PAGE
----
There are basically two different philosophies in the adimensional turbulence theory. The first one defines a parameterization $\mbox{$C_{\rm N}^2$ }$ in a limited region of the atmosphere where there are uniform and homogeneous turbulence characteristics. The constant C is defined, in this case, in an experimental way. Following this philosophy one could define different constants Ci for different regions in the atmosphere such as the surface layer, the boundary layer and the free atmosphere. The second philosophy is to use an universal constant C and to change the parameterization depending on the resolution used to analyze the system.

Table 5: Seeing estimations in different atmospheric regions simulated with (R) and without (SR) radiation contribution. For each night, a different estimation is reported considering two different optical turbulence parameterizations: $\mbox{$C_{\rm T}^2$ }$ and ${C^{2}}_{\rm T,mod}$

3-4 3-4 8-9 8-9 11-12 11-12 12-13 12-13 Mode
  $\mbox{$C_{\rm T}^2$ }$ ${C^{2}}_{\rm T,mod}$ $\mbox{$C_{\rm T}^2$ }$ ${C^{2}}_{\rm T,mod}$ $\mbox{$C_{\rm T}^2$ }$ ${C^{2}}_{\rm T,mod}$ $\mbox{$C_{\rm T}^2$ }$ ${C^{2}}_{\rm T,mod}$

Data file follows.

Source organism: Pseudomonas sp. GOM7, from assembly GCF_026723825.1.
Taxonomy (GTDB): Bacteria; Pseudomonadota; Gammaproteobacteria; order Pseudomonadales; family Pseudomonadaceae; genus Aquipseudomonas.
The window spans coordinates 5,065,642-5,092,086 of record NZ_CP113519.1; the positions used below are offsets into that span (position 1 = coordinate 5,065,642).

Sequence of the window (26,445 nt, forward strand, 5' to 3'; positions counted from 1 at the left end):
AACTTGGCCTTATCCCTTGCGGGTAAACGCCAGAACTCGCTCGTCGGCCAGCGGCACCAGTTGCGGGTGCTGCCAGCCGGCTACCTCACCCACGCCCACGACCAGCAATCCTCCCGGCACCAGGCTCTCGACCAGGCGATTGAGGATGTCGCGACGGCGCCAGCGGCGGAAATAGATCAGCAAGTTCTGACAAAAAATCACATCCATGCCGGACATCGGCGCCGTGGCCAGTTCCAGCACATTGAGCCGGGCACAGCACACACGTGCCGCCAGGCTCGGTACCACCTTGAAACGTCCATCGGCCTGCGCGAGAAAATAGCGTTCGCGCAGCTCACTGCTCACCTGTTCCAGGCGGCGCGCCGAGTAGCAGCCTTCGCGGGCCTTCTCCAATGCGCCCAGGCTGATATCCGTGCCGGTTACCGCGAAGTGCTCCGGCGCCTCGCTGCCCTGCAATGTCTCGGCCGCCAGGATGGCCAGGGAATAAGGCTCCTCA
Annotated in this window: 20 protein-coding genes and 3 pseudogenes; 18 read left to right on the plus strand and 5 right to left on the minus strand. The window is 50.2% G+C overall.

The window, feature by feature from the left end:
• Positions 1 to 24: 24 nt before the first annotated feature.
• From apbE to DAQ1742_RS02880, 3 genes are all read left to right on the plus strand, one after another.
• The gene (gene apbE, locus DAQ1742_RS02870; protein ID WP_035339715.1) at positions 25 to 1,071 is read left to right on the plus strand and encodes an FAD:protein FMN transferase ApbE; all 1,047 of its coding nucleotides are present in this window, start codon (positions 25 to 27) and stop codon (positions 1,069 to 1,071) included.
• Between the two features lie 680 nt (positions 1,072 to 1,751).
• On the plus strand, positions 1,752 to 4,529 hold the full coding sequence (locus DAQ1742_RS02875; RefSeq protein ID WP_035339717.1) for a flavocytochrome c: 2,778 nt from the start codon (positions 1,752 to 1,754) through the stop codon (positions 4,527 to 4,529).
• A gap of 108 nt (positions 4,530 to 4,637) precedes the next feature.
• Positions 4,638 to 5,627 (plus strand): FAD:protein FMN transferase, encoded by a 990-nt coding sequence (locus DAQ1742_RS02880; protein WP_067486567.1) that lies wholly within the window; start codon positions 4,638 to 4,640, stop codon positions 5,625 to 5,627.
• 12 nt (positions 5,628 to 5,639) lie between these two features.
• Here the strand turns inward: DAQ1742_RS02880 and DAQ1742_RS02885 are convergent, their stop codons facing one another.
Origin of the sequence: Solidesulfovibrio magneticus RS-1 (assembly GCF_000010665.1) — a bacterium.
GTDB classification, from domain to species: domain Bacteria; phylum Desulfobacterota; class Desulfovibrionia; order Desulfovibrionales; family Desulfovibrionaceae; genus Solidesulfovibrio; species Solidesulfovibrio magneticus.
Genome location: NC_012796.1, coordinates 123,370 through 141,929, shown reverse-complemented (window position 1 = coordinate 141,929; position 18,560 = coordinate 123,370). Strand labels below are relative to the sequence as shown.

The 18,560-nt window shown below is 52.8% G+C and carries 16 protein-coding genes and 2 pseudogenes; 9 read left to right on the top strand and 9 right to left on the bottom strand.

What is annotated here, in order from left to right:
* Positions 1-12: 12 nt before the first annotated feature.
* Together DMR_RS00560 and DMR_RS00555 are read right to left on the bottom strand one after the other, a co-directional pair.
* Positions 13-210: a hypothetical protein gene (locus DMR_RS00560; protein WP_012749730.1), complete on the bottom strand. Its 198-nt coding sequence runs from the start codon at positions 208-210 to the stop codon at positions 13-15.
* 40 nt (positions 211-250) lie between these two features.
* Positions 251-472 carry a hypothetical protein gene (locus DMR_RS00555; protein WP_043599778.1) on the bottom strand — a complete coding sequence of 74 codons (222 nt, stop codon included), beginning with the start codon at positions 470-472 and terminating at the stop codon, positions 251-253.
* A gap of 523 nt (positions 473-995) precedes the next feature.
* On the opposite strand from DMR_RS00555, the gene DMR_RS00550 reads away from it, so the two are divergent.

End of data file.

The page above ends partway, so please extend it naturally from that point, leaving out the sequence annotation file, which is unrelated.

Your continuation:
$\mbox{$\varepsilon_{\rm BL}$ }$ (arcsec)
0.30 0.29 0.86 0.75 1.81 1.57 0.20 0.18 (R)
$\mbox{$\varepsilon_{\rm FA}$ }$ (arcsec) 0.43 0.38 0.53 0.48 0.85 0.66 0.50 0.44 (R)
$\mbox{$\varepsilon_{\rm TOT}$ }$ (arcsec) 0.56 0.51 1.07 0.94 2.10 1.79 0.56 0.50 (R)

$\mbox{$\varepsilon_{\rm BL}$ }$ (arcsec)
0.43 0.39 0.89 0.77 1.69 1.45 0.13 0.12 (SR)
$\mbox{$\varepsilon_{\rm FA}$ }$ (arcsec) 0.43 0.38 0.53 0.47 0.68 0.56 0.49 0.44 (SR)
$\mbox{$\varepsilon_{\rm TOT}$ }$ (arcsec) 0.65 0.58 1.10 0.97 1.91 1.62 0.52 0.47 (SR)

Many authors measured the constant C in the surface shear layers. Its values differ, with C = 3.2 (Wyngaard & Coté 1971), C = 1.6 (Hill 1978), C = 2.8 (Tatarski 1961). In astronomical applications, the constant value found by Tatarski is generally extended to the whole atmosphere.

The Meso-Nh model was conceived following the second methodology in order to have a model which is useful in many different applications. The constant C is universal and one can select the turbulence parameterization that one needs. Following this methodology, the $\mbox{$C_{\rm T}^2$ }$ coded in Meso-Nh is:

 \begin{displaymath}C_{\rm T}^{2}=0.59 \cdot \phi _{3} \cdot L^{4/3}\left( \frac{\partial \overline{\theta} }{\partial z}%
\right) ^{2}.
\end{displaymath} (9)